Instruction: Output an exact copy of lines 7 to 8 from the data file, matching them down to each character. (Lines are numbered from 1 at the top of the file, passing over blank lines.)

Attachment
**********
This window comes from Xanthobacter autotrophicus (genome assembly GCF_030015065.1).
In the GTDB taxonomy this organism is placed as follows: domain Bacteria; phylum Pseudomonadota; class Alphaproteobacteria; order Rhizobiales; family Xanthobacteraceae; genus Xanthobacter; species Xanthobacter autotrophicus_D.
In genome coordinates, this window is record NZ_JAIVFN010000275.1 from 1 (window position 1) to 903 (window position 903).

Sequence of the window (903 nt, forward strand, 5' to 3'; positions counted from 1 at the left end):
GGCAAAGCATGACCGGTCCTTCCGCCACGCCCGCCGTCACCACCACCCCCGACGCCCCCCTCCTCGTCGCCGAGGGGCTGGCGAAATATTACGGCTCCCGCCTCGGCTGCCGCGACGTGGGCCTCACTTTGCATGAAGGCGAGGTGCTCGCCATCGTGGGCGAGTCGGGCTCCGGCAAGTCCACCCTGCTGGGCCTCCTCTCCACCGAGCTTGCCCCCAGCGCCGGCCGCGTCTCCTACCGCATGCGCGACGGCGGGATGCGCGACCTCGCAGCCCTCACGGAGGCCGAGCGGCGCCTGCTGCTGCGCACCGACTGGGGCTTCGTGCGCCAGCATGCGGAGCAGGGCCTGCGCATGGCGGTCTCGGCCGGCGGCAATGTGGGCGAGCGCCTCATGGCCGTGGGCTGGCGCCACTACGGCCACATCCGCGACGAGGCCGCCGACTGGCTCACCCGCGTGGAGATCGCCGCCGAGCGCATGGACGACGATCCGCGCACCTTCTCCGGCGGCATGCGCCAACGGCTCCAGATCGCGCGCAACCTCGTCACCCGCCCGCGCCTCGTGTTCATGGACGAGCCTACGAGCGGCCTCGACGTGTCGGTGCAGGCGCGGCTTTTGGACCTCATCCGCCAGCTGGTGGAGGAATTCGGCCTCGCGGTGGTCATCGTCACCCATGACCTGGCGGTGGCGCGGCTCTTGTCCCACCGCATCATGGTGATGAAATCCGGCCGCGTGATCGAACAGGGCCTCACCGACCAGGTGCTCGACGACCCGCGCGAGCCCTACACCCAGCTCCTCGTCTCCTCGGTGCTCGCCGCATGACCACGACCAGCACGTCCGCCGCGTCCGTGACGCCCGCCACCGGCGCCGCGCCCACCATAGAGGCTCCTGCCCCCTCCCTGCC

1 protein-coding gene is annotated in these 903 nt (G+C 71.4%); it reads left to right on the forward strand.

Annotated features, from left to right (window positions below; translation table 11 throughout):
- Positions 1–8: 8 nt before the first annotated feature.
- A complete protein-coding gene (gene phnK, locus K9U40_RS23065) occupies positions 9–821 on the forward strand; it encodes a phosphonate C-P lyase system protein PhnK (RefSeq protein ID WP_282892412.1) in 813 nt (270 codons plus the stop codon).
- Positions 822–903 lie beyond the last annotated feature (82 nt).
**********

Annotated features, from left to right (window positions below; translation table 11 throughout):
- Positions 1–8: 8 nt before the first annotated feature.